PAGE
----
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Ask Alecia – September 2018

Q: My best friend and I got into a huge argument while texting about something mundane. Now she’s not talking to me, which makes me confused and sad because I didn’t say anything wrong. What should
I do? 
­— Sore Thumbs

A: Dear Sore Thumbs,

Unfortunately, it’s my understanding that this scenario happens in epidemic proportions. Texting is a convenient way to communicate short specific things like saying that you’re on your way or specifying when and where you’re going to meet. At the same time, texting can rapidly turn ugly if you’re communicating on a sensitive topic, especially if you’re texting with someone whom you don’t trust or have had personal issues with in the past. Text messages eliminate a myriad of cues that the conversation is starting to go awry, even when using emojis.

I’d encourage you to reach out in a personal way by calling your friend to clear things up. While she may not answer, you can leave a sincere voicemail telling her how much you miss her with an invitation to meet for coffee so you can unravel what seems to be accidentally bound up here. When there’s been a disagreement, the highest form of communication is face to face so we can see each other’s eyes, read body language, hear vocal tone and inflection, and more immediately respond to what’s being said, even if that’s just with gentle eyes or a touch. Phone calls are second best, so we can hear each other’s voices which tell us a lot.

When you call, speak softly from your heart so she can tell that you’re sincere about bridging this divide to bring understanding back into this special friendship. If she’s still not receptive and this mishap has occurred recently, I’d allow some time and space for each of you to cool off to ponder what happened and where you go from here. A handwritten note sent snail mail is also a nice gesture. Hopefully, your friendship is solid enough to be open to working things out and not holding grudges.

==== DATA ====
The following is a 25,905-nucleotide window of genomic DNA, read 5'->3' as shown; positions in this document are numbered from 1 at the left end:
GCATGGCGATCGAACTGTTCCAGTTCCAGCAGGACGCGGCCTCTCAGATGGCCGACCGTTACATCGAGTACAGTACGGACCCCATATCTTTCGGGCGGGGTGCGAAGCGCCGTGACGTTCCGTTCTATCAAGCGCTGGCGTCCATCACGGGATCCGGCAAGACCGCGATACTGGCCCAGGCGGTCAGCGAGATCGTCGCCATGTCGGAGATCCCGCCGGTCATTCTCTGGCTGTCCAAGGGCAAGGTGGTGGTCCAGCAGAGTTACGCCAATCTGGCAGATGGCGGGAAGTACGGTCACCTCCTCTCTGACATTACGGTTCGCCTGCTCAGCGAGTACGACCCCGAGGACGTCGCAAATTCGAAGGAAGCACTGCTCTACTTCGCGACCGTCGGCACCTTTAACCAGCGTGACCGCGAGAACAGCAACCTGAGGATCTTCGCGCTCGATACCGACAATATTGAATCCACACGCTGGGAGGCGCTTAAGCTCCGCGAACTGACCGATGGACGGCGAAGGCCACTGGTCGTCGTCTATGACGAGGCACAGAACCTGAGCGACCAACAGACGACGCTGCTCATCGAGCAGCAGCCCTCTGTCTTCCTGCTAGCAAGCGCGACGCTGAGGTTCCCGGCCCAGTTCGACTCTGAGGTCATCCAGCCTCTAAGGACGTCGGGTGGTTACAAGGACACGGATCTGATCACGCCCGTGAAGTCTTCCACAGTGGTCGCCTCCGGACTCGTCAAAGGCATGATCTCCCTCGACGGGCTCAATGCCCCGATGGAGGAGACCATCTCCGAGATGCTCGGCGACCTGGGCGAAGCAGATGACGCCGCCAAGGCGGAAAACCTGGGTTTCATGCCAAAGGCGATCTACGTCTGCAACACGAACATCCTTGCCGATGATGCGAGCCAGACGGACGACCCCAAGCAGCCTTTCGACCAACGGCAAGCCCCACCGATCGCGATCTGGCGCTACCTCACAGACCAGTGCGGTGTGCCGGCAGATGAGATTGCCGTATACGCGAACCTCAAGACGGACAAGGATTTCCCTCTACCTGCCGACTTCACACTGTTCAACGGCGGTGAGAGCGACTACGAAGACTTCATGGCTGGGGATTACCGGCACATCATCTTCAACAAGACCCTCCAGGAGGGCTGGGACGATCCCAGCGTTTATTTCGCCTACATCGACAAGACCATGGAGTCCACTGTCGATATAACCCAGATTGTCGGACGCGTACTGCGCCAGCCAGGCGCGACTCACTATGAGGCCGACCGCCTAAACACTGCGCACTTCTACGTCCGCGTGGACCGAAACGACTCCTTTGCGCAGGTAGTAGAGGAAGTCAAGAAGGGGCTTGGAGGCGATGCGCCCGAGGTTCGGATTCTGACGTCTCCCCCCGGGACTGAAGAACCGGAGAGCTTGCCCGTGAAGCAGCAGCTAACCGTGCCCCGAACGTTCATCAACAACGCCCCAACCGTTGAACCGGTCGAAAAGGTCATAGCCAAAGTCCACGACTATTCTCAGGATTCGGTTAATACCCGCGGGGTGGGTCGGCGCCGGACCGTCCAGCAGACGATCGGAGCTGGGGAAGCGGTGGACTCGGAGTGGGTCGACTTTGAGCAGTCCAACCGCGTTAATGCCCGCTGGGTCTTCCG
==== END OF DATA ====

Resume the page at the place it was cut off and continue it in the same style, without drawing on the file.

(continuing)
Collectively, we would be best served to be more mindful of what we choose to engage in when texting, since the interpretation of our message is left to the receiver on the other end. It’s really easy to read something between the lines that isn’t actually there.

Depending on who we’re communicating with, most of us have a subconscious tendency to read emails and texts with a certain “tone” in our head, whether we realize it or not. I have younger friends who I know read some of my messages with the “voice” of a mother, especially if I’m sharing counsel or making a difficult observation which can sometimes twist the feel of what I’m actually saying and how I’m saying it. Therefore, I often check in to try to ensure that what I’m meaning is actually being properly received in writing.

If we’re communicating with a co-worker or a family member with whom we don’t see eye to eye or with whom we’ve had a difficult relationship, we have a tendency to read their words through the “tone” of that history even though it may not have been sent with that intention at all. I call these “trigger lenses,” for we often end up getting triggered because we view these people through a certain lens that may be tinted or skewed from past hurts or misunderstandings. Therefore, immediately ending the texting and picking up the phone as soon as the texts start generating hard feelings would be best to keep relationships intact. This can potentially save lots of time and heartache.

 

Q: My friend cancels most of the plans we make and often at the very last minute. This aggravates me. What can I do?— Feeling Undervalued

A: Dear Feeling Undervalued,

This may not be personal to you, but may just be a blind spot that she doesn’t fully realize. I’d approach her when you’re in a neutral place and can talk about it without emotional charge. Speak from an “I feel…” place instead of from a “You…” place so you can convey why it’s an issue for you. Explain what it feels like, and ask why it seems to happen so consistently. You might learn a little more about her process and can speak your future needs into the space if you continue to make plans with her. If she doesn’t stop, you may just need to create a boundary by not making any more plans with her because she’s unreliable.

 

Alecia Rice integrates higher concepts with wisdom to bring forth balance, perspective and clarity. She’s a personal advisor, speaker and gatherer of women. For perspective on life issues, you’re invited to text questions and comments to 681-321-1109. Discussions continue at @Ask Alecia on Facebook.

 

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